October 21 | Daily Devotion

Lectio Continua: a continuous reading of every verse

Lectio Semi-continua: shorter reading selections from the passages

Lectio Divina

“Thus says the Lord, ‘Stand by the ways and see and ask for the ancient paths, where the good way is, and walk in it; and you will find rest for your souls.’” ~Jeremiah 6:16


This sermon will tell you why Jeremiah was so unpopular. He goes after the peasants (Jer. 5:4), the powerful (Jer. 5:5), and the preachers (Jer. 5:12)! He is calling all of them a bunch of stubborn people who will not listen. The people have been blessed, but they still commit adultery: “They are well-fed lusty stallions, each neighing for another man’s wife” (Jer. 5:8). They do not care about orphans or widows (Jer. 5:28). When they come to worship and offer sacrifices, which is only when they have time, they are just going through the motions (Jer. 6:20).

Jeremiah’s voice is the only one crying out. The preachers tell the people what they want to hear, and that’s the way the people like it (Jer. 5:31). They have an infected wound, but those called to the work of soul care are applying Band-Aids to a life-threatening lesion (Jer. 6:14)! The answer to the problems faced by God’s people (then and now) is not to cover them over with Band-Aid solutions. The answer is to return to the “ancient paths,” the tested and tried wisdom of the Lord that has been with God’s people from the beginning (Jer. 6:16). There is a certain way to live that will bless us, and God has revealed it to us in His Word. Others have walked these paths and have found them to be blessed! It is a good way or, as we might say, “the good life.”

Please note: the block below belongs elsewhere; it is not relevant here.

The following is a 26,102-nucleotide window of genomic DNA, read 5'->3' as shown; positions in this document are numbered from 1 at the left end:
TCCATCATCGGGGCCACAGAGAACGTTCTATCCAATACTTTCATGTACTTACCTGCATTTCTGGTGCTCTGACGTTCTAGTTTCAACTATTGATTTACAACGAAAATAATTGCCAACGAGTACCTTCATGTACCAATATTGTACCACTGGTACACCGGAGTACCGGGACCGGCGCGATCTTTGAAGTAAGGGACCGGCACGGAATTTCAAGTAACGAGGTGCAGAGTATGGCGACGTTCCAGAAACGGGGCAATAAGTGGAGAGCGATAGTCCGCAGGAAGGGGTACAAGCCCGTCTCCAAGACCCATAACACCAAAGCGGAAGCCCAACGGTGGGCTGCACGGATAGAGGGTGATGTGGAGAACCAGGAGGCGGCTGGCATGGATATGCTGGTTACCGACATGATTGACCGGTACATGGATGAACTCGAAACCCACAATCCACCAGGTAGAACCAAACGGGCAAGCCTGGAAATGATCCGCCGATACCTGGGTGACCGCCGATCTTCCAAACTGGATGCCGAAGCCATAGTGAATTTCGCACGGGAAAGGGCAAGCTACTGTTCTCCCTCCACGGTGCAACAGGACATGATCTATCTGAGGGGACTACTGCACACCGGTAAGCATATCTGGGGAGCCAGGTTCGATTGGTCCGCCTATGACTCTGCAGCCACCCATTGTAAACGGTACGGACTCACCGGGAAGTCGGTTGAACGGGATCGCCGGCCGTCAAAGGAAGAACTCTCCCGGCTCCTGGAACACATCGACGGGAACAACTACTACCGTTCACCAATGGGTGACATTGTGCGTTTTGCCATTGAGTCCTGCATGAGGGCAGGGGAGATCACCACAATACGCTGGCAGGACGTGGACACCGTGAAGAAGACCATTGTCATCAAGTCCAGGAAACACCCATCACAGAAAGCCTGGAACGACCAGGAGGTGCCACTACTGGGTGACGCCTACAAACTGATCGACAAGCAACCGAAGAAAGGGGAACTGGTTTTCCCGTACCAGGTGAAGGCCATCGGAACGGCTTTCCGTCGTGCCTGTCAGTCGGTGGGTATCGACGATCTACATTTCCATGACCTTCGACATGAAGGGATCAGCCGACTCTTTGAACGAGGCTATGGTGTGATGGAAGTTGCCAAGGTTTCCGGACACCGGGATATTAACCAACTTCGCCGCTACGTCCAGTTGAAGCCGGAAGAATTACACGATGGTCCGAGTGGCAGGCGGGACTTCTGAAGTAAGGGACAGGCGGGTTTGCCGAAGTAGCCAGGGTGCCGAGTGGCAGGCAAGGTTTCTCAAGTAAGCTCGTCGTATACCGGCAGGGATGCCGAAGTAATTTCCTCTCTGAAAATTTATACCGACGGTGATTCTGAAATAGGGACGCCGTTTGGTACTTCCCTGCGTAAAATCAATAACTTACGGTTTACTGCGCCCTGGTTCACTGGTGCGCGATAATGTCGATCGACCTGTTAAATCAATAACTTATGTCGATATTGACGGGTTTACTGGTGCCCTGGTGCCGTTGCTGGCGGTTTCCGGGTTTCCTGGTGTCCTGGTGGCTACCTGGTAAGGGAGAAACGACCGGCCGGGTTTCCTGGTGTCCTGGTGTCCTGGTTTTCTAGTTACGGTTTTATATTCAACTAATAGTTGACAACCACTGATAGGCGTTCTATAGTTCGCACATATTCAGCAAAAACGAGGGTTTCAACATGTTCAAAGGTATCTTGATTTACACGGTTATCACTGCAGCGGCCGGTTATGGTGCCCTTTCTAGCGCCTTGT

Let us not be like the stubborn people who lived before us. Let us listen to the prophet and humble our hearts. Let us repent of our sins and turn from paths that lead to harm. Let us worship God and God alone. Let us love our wives and children and neighbors. Let us care for the poor. In so doing, let us avert the discipline of the Lord.


First and Second Timothy, along with Titus, are collectively referred to as the Pastoral Epistles. They bear this title because they deal with pastoral matters in a local church setting. They were written to acting pastors (Timothy and Titus) who most likely served in interim positions. Paul appointed Timothy to oversee the church in the city of Ephesus (in modern-day Turkey), while Titus was overseeing the church on the island of Crete.

Both local churches had some problems that needed straightening out (1 Tim. 1:3; Titus 1:5). Timothy and Titus’ duties included appointing capable leaders called elders; correcting troublemakers who wouldn’t shut their mouths; teaching people the Word of God; and putting solid ministry practices in place, like caring for widows.

The Pastoral Epistles have long been a teaching tool for pastors leading a church. The letters dispel some of the modern myths about pastors, especially the notion that they are glorified social workers. Pastors are first and foremost shepherds (leaders) of God’s flock. As such, they are to ensure solid leaders are in place to care for the church. They must confront or correct people. They must be teachers who can handle the Word. They should be concerned about enacting the best ministry practices to be sure the church is accomplishing the mission of Jesus Christ.

Is your view of the pastoral job description derived from Scripture?

Lectio Divina is written by F. Lionel Young III, who serves as the senior pastor of Calvary Church in Valparaiso, Indiana. He is the author of A New Kind of Missionary, a popular introduction to global Christianity.